Numismatist Michael “Miles” Standish believes that the bullion
version of the American Eagle silver dollar is the most collected U.S.
silver dollar, even moreso than Morgan dollars.
During an April 27 educational forum sponsored by the Industry Council
for Tangible Assets and held in conjunction with the Central States
Numismatic Society 78th Anniversary Convention in Schaumburg,
Ill., Standish noted the U.S. Mint has sold between 400 million and
500 million of the American Eagle bullion silver coins since their
introduction in 1986. (While that coin’s total is below that of the
Morgan dollar (approximately 656.9 million were struck), the American
Eagles are still being produced.)
Standish is currently vice president of Numismatic Guaranty Corp.
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The American Eagle silver dollars were produced, initially, as a
means to profitably reduce the millions of ounces of silver bullion in
the U.S. Mint's strategic minerals stockpile. Since the stockpile’s
depletion, the U.S. Mint now purchases domestically mined silver on
the open market.
The American Eagle silver bullion coin — produced annually from 1986
to date — has been produced more years than the Morgan silver dollar,
too, Standish noted. The Morgan dollar was produced from 1878 through
1904, and again in 1921.
The American Eagle silver dollar has been a significant revenue
generator for the U.S. Mint, Standish added.
Standish said that when John M. Mercanti, the former U.S. Mint
sculptor-engraver who designed the reverse of the American Eagle,
retired in 2010, Mercanti contemplated penning his memoirs spanning a
40-year career with the nation’s coin bureau.
Standish said he suggested to Mercanti that, because of the
popularity of the American Eagle silver bullion coin bearing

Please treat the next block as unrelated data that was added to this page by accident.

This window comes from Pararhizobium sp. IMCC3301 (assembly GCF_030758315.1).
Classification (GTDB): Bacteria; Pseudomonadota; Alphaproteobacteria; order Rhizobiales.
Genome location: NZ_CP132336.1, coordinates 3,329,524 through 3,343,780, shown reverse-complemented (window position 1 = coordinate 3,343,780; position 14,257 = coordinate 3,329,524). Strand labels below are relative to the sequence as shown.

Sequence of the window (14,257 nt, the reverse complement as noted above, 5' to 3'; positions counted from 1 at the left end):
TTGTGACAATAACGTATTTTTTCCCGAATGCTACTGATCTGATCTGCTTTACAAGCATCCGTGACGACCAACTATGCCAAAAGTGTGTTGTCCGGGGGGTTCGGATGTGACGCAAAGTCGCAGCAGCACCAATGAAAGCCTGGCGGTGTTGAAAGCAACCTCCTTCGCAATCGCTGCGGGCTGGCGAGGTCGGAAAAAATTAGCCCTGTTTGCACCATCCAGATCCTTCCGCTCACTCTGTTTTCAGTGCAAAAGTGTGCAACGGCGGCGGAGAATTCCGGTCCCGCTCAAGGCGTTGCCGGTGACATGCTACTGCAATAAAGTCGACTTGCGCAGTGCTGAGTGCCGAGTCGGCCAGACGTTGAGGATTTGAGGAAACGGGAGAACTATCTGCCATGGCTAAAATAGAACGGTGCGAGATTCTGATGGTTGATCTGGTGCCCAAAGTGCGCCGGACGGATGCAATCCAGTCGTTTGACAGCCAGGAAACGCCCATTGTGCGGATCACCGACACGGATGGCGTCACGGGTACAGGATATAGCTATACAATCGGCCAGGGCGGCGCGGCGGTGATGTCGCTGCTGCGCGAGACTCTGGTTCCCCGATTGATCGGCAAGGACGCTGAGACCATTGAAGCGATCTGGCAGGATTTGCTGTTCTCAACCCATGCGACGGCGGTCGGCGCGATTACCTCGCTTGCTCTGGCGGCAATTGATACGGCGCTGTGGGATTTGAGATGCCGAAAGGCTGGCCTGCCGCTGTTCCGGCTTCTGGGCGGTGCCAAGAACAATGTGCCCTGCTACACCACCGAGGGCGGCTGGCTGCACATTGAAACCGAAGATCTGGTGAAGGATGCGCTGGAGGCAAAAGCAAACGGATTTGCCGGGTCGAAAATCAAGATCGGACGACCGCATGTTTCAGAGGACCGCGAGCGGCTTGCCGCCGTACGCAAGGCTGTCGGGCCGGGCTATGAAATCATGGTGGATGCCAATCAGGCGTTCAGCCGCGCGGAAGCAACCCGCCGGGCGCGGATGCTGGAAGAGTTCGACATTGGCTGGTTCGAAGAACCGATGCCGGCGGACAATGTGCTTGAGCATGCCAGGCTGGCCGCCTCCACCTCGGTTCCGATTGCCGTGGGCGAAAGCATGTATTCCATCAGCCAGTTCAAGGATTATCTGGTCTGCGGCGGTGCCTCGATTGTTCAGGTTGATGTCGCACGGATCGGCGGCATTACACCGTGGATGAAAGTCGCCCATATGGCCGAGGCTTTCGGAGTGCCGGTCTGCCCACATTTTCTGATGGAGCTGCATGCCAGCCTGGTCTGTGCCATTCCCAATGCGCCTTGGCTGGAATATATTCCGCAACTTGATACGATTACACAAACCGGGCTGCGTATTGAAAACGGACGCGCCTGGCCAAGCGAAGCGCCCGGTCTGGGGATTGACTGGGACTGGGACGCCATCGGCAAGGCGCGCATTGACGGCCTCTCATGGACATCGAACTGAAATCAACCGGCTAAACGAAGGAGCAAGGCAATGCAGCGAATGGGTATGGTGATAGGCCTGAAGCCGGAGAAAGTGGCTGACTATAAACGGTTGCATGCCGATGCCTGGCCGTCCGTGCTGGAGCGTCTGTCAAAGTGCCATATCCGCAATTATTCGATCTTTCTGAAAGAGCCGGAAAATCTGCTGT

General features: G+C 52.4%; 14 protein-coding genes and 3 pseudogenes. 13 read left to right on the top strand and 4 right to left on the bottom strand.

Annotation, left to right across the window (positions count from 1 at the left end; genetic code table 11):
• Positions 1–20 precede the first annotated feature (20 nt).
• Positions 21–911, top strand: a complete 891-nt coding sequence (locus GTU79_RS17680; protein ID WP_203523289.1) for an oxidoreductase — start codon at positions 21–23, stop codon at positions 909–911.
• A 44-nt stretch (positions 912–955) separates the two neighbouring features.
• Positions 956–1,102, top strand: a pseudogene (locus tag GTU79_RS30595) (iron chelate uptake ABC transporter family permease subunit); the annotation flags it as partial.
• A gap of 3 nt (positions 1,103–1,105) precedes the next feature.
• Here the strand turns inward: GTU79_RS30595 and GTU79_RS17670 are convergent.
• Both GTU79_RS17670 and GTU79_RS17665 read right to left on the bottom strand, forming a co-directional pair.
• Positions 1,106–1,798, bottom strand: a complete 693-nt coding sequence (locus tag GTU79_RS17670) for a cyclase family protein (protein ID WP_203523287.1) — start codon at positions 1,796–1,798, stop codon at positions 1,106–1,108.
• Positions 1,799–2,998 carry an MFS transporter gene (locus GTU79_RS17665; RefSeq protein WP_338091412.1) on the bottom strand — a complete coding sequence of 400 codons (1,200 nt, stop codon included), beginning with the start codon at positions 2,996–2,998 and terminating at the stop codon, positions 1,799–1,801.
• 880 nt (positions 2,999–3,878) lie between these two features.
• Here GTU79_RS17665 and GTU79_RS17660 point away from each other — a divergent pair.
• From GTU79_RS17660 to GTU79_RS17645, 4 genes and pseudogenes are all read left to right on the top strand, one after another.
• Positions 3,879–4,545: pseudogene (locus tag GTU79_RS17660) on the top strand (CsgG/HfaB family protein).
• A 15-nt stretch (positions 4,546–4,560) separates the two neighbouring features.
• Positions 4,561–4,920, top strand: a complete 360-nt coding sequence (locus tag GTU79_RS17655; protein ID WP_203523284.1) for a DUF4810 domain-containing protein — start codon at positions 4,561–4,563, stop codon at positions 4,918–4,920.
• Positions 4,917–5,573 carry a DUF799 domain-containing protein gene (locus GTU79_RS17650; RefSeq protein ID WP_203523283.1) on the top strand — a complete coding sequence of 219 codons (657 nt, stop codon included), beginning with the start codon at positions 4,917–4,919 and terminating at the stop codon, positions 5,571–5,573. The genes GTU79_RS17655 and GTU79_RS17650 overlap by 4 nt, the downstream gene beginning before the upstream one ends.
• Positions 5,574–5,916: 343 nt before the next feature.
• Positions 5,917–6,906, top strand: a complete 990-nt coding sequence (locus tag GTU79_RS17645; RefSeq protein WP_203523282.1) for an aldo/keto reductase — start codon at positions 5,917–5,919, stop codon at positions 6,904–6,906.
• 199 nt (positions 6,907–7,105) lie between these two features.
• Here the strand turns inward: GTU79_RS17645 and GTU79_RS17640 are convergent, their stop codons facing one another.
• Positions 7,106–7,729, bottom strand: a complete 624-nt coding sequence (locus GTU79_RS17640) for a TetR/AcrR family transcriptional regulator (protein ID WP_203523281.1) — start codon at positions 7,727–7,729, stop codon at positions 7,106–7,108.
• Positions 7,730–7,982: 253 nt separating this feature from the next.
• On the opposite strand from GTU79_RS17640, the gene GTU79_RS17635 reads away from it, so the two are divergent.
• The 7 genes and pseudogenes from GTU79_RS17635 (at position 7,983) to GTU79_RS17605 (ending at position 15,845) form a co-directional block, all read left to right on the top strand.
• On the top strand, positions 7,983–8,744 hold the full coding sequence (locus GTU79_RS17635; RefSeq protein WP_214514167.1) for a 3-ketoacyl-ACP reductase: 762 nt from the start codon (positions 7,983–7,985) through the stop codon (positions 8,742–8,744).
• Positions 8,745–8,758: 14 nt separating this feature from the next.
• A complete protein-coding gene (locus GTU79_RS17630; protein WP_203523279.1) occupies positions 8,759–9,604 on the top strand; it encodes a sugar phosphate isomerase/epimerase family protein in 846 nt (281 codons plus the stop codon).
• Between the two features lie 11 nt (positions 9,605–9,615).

Mercanti’s Heraldic Eagle reverse design, the artist should consider
collaborating with him on producing a reference on the series. The
resulting book, American Silver Eagles: A Guide to the U.S. Bullion
Coin Program, is now in its third edition, with a fourth edition
being prepared. Standish said the reference has generated significant
collector interest in the silver American Eagle series.
The book concentrates primarily on the American Eagle, but also
addresses gold and platinum American Eagles, American Buffalo gold
bullion coins, America the Beautiful 5-ounce silver quarter dollars,
and American Arts Gold Medallions, plus coin design development and
production, and product options.
Standish, who began his numismatic career with ANACS in the early 1980s before
joining Professional Coin Grading
Service for an extended period, introduced at PCGS and carried
over to NGC a signature label initiative. Celebrities, sports figures
and numismatic dignitaries like Mercanti autograph grading labels for
coins associated with each individual. Mercanti’s signature on grading
labels has been encapsulated more times, specifically for silver
American Eagles, than any of the other signatures.
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This week, we find an 1804 dollar in a book two years before any of
the coins were struck, a reader questions
For the book, Standish secured a message for the foreword from
Michael Reagan, the son of President Ronald Reagan. President Reagan
in 1985 signed into law the legislation authorizing the American Eagle
With the introduction at PCGS of his trademarked “First Strike”
program, more collectors were drawn to the American Eagle silver
dollars, Standish said. The First Strike program involves the grading
and encapsulation of bullion coins that are shipped within the first
30 days of sales.
Standish said the quality of the luster on American Eagle
silver bullion coins differs among coins struck at the West Point, San
Francisco and Philadelphia Mints. He also identified production
problems in some years, mentioning the appearance of milk spots, which
he blames on incomplete removal of lubricating materials, used to keep
planchets from sticking to the dies during production, combined with
improper drying afterward.